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  1. #1
    Senior Member Retro Grouch's Avatar
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    TDF bike maintenance

    I'm surprised at the number of bike mechanical issues that I see in the TDF television coverage. There are 9 riders on each team and they ride roughly 5 hours per day. That leaves 19 hours per day to do bike maintenance and each team has a couple of mechanics.

    The most common thing that I see is rear brake centering issues. For some reason, I haven't seen them fiddling with front brakes. The second most common thing that I've seen is rear derailleur limit screw adjustments (while leaning out of a car at around 25 MPH).

    There's obviously something that I'm missing because I'd be embarassed if I only had to maintain 9 bicycles and they still required on-the-road adjustments.

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    Dog is my co-pilot 2manybikes's Avatar
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    I'm waiting for a mechanic leaning out of a car to get something caught in the spokes. Is it possible that the rear wheel adjustments are from fixing a flat by putting on a new back wheel, and starting to ride as fast as possible, adjustments after starting to ride?
    [SIGPIC][/SIGPIC]

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    Front centering, not enough space to work in & it would probably result in a crash for the rider / lost fingers for the wrench, try working on the brake on a stationary bike, then think of doing it at 40Kph

    Rear, new wheels after a puncture, may not be exactly centered as the previous wheel, getting bashed in the peleton

    Alot of adjustments will be done after crashes, and they are riding those bikes hard, much harder than the average rider would ever would.

    All those bike will be stripped and re-built at the end of the day, ready for the next day.

  4. #4
    Senior Member Retro Grouch's Avatar
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    Quote Originally Posted by 2manybikes View Post
    Is it possible that the rear wheel adjustments are from fixing a flat by putting on a new back wheel, and starting to ride as fast as possible, adjustments after starting to ride?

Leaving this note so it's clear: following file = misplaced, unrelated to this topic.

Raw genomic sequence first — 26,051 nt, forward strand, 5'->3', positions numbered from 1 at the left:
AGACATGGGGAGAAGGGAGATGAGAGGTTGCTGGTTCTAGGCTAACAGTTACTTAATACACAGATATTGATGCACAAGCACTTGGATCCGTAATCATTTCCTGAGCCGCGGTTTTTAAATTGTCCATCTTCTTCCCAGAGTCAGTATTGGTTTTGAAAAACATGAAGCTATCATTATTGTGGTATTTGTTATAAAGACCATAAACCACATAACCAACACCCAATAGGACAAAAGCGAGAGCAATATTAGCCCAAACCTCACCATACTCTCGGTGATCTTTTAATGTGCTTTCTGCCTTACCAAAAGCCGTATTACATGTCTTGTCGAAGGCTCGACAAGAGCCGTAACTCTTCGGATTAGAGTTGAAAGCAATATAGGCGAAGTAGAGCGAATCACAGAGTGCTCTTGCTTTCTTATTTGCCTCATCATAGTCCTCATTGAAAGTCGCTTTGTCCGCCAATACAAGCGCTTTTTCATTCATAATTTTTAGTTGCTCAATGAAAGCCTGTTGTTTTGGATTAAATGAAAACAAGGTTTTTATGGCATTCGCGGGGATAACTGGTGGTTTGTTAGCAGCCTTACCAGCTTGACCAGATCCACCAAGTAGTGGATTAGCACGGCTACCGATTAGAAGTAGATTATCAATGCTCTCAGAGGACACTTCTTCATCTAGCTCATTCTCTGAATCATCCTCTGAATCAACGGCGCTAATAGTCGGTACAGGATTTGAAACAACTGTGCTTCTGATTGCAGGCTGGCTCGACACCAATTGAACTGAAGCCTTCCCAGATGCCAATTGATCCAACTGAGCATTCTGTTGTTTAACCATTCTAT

I think that's a good guess. Rear tires are the ones that go flat most often and maybe all of the spare wheels aren't dished exactly the same. 1/2 mm might be enough to make a difference. Those riders are understandably picky so I assume they have more complaints than the folks that I typically work for. I can tell you that I wouldn't bet on my ability to keep an allen wrench seated solidly enough to adjust a centering screw while rolling along at 25 MPH.

  5. #5
    Must... ride... more... Phil_gretz's Avatar
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    Obvious Other Benefits

    Quote Originally Posted by Retro Grouch View Post
    I think that's a good guess. Rear tires are the ones that go flat most often and maybe all of the spare wheels aren't dished exactly the same. 1/2 mm might be enough to make a difference. Those riders are understandably picky so I assume they have more complaints than the folks that I typically work for. I can tell you that I wouldn't bet on my ability to keep an allen wrench seated solidly enough to adjust a centering screw while rolling along at 25 MPH.
    Two benefits for adjusting on the fly come to mind:

    - quicker re-entry for the rider to make up for lost position/time, rather than fiddling further with the bike while stationary
    - mechanic's hands impart forward force to brake bridge (or derailleur mount), allowing the rider to rest briefly while the "adjustment" is completed

    PG

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    It's always best to adjust something while it is "under load".

    Just sayin'.

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    Senior Member KD5NRH's Avatar
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    Quote Originally Posted by Retro Grouch View Post